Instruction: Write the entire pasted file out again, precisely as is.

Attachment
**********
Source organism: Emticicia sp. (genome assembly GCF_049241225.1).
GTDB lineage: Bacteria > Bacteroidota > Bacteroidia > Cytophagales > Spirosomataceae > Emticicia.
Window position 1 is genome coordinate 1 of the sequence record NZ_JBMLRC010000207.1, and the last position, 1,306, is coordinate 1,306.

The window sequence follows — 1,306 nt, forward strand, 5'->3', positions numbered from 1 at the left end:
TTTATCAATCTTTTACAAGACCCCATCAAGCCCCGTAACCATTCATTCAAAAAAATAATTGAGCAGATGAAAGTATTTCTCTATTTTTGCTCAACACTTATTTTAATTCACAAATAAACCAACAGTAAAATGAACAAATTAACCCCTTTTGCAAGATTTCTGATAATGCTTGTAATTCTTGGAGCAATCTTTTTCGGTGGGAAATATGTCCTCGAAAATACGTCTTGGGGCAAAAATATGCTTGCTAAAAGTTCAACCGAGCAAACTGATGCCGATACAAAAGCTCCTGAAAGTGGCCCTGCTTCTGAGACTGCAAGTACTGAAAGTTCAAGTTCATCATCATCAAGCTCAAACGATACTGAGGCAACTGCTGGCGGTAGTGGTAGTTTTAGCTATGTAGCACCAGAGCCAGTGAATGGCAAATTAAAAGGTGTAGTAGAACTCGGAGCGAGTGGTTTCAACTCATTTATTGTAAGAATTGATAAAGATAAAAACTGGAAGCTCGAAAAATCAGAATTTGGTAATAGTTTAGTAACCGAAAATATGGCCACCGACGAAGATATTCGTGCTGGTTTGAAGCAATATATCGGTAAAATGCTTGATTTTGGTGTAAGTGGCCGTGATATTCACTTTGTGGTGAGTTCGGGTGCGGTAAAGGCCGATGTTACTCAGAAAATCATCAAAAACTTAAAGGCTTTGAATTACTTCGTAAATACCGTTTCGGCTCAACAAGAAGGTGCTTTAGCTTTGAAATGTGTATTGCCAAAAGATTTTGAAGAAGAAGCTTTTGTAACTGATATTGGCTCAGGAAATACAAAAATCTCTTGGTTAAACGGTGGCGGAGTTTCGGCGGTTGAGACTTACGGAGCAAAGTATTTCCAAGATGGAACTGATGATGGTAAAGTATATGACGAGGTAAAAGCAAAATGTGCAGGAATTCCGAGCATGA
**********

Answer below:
Source organism: Emticicia sp. (genome assembly GCF_049241225.1).
GTDB lineage: Bacteria > Bacteroidota > Bacteroidia > Cytophagales > Spirosomataceae > Emticicia.
Window position 1 is genome coordinate 1 of the sequence record NZ_JBMLRC010000207.1, and the last position, 1,306, is coordinate 1,306.

The window sequence follows — 1,306 nt, forward strand, 5'->3', positions numbered from 1 at the left end:
TTTATCAATCTTTTACAAGACCCCATCAAGCCCCGTAACCATTCATTCAAAAAAATAATTGAGCAGATGAAAGTATTTCTCTATTTTTGCTCAACACTTATTTTAATTCACAAATAAACCAACAGTAAAATGAACAAATTAACCCCTTTTGCAAGATTTCTGATAATGCTTGTAATTCTTGGAGCAATCTTTTTCGGTGGGAAATATGTCCTCGAAAATACGTCTTGGGGCAAAAATATGCTTGCTAAAAGTTCAACCGAGCAAACTGATGCCGATACAAAAGCTCCTGAAAGTGGCCCTGCTTCTGAGACTGCAAGTACTGAAAGTTCAAGTTCATCATCATCAAGCTCAAACGATACTGAGGCAACTGCTGGCGGTAGTGGTAGTTTTAGCTATGTAGCACCAGAGCCAGTGAATGGCAAATTAAAAGGTGTAGTAGAACTCGGAGCGAGTGGTTTCAACTCATTTATTGTAAGAATTGATAAAGATAAAAACTGGAAGCTCGAAAAATCAGAATTTGGTAATAGTTTAGTAACCGAAAATATGGCCACCGACGAAGATATTCGTGCTGGTTTGAAGCAATATATCGGTAAAATGCTTGATTTTGGTGTAAGTGGCCGTGATATTCACTTTGTGGTGAGTTCGGGTGCGGTAAAGGCCGATGTTACTCAGAAAATCATCAAAAACTTAAAGGCTTTGAATTACTTCGTAAATACCGTTTCGGCTCAACAAGAAGGTGCTTTAGCTTTGAAATGTGTATTGCCAAAAGATTTTGAAGAAGAAGCTTTTGTAACTGATATTGGCTCAGGAAATACAAAAATCTCTTGGTTAAACGGTGGCGGAGTTTCGGCGGTTGAGACTTACGGAGCAAAGTATTTCCAAGATGGAACTGATGATGGTAAAGTATATGACGAGGTAAAAGCAAAATGTGCAGGAATTCCGAGCATGA